Luxury Hotels: Elevated Occupancy and Expenses
Luxury Hotels: Elevated Occupancy and Expenses — By Robert Mandelbaum, Mark R. Woodworth

CBRE Hotels · 17 Dec

Despite the relatively high cost of construction and complexity of operations, developers are still attracted to owning and managing luxury hotels. As of August 2019, STR reports that just 0.7 percent of the hotels (2.3% of rooms) in the United States are chain-affiliated luxury hotels. Concurrently, the STR pipeline report shows that 1.2 percent of the properties (2.9% of rooms) either under construction or planned for development meet this criterion.

What Happens When Government Per Diems Change?
What Happens When Government Per Diems Change? — By Bram Gallagher, Aman Patel

CBRE Hotels · 19 Nov

Because federal government employees purchase a significant quantity of hotel rooms, the General Services Administration (GSA) has partnered with Federal Travel Regulation (FTR) compliant accommodations to provide federal travelers with per diem hotel room rates for select high-volume travel destinations in and outside of the Continental United States. These federal guidelines frequently serve to determine the hotel per diem allowances for state and local government travelers as well.

How Changes in Hotel Revenues Suggest Changes in Guest Preferences
How Changes in Hotel Revenues Suggest Changes in Guest Preferences — By Robert Mandelbaum

CBRE Hotels · 22 Oct

From the high-tech preferences of Generation Z, to the experiential fondness of Millennials, to the health and wellness realities facing Baby Boomers, hotels continually adjust the amenities and services they offer to satisfy their guests. These adjustments are based on extensive consumer research, much of which has been published in the lodging industry trade publications.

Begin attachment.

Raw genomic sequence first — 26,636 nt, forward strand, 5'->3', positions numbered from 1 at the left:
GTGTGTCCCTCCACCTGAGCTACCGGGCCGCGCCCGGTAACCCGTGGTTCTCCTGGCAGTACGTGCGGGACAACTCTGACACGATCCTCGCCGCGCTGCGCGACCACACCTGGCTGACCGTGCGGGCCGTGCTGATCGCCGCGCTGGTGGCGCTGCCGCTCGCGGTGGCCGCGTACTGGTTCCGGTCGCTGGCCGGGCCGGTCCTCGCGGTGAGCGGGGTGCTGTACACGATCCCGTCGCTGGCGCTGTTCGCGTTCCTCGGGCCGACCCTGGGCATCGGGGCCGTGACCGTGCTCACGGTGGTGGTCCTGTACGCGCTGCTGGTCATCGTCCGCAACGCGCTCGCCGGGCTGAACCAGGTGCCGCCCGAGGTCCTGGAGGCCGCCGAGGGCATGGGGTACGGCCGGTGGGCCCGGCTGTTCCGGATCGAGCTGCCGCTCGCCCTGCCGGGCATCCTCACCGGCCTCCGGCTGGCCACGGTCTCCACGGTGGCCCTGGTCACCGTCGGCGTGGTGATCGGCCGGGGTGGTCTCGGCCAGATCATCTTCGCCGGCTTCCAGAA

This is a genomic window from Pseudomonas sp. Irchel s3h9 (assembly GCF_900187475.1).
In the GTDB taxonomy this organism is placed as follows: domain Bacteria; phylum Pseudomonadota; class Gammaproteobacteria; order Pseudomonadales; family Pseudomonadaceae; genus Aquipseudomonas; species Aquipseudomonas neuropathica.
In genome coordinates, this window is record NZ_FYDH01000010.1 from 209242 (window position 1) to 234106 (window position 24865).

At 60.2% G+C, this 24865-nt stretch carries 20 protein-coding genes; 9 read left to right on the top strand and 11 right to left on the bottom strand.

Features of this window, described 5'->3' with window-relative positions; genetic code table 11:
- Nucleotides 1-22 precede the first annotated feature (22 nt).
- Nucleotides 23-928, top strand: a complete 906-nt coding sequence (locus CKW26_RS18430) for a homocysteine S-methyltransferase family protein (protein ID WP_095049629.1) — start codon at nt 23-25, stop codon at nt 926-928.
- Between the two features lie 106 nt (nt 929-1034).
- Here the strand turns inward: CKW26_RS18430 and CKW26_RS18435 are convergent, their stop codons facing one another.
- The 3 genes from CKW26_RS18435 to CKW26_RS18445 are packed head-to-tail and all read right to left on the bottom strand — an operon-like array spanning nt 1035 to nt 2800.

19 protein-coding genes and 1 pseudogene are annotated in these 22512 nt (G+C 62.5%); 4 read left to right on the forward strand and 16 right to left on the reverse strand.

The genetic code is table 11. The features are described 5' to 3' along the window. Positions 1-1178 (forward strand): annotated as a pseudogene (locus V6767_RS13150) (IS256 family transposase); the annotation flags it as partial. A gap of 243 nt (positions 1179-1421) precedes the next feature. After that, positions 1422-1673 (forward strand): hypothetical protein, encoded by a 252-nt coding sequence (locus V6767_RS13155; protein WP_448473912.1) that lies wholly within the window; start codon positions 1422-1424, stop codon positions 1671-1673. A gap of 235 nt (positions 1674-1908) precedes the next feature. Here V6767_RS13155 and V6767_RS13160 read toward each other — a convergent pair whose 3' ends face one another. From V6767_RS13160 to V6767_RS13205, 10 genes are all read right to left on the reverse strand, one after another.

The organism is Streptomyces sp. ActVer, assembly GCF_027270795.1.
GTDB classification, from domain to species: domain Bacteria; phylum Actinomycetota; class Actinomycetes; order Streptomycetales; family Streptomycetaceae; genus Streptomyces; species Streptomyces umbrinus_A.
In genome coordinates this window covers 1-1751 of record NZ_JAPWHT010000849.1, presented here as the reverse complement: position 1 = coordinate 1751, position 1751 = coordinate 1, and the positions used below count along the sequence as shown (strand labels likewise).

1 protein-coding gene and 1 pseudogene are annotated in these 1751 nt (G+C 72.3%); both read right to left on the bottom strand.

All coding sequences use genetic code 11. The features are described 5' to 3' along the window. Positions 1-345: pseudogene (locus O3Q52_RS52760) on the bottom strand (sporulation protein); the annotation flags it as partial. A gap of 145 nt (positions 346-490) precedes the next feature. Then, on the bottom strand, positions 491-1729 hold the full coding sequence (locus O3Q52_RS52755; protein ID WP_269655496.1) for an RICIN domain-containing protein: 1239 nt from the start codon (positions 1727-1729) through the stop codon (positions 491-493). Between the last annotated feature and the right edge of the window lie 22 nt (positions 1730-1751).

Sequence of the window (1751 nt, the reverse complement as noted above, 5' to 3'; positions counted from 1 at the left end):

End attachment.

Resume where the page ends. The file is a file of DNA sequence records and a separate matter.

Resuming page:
Hotel Statements: A Model of Profit Maximizing Premia and Discounts
Hotel Statements: A Model of Profit Maximizing Premia and Discounts — By Bram Gallagher

CBRE Hotels · 18 Oct

Rooms revenue per available room, reported as RevPAR, is perhaps the most scrutinized performance indicator in the hotel business. Although the true aim of a hotel's operation is to maximize profit, the wide availability and frequent reporting of RevPAR may make revenue the hotel manager's most immediate target. Revenue-maximizing is simpler to estimate and requires less information than profit-maximizing.

Managing RevPAR For Profits
Managing RevPAR For Profits — By Robert Mandelbaum, Bram Gallagher

CBRE Hotels · 18 Sep

Per the name, the historical role of revenue managers has been to maximize revenue - specifically rooms revenue or RevPAR. RevPAR growth is achieved by increasing occupancy and/or average daily rates (ADR).

Attrition and Cancellation Revenue
Attrition and Cancellation Revenue — By Robert Mandelbaum

CBRE Hotels · 20 May

Per the Uniform System of Accounts for the Lodging Industry (USALI), the income received from transient and group guests that fail to occupy a room, or cancel a reservation in the prescribed timeframe, and for which payment was guaranteed on an individual basis, is recorded as No Show Revenue in the Rooms Department. This source of revenue is frequently difficult to identify as a discrete source of income on the standard hotel operating statement format. On the other hand, the fees hotels receive from the cancellation of group meetings are typically presented as a separate line item in Miscellaneous Income.

Hotel Spas: Not Just For Resorts Anymore
Hotel Spas: Not Just For Resorts Anymore — By Jenna Finkelstein, Mark VanStekelenburg

CBRE Hotels · 22 Mar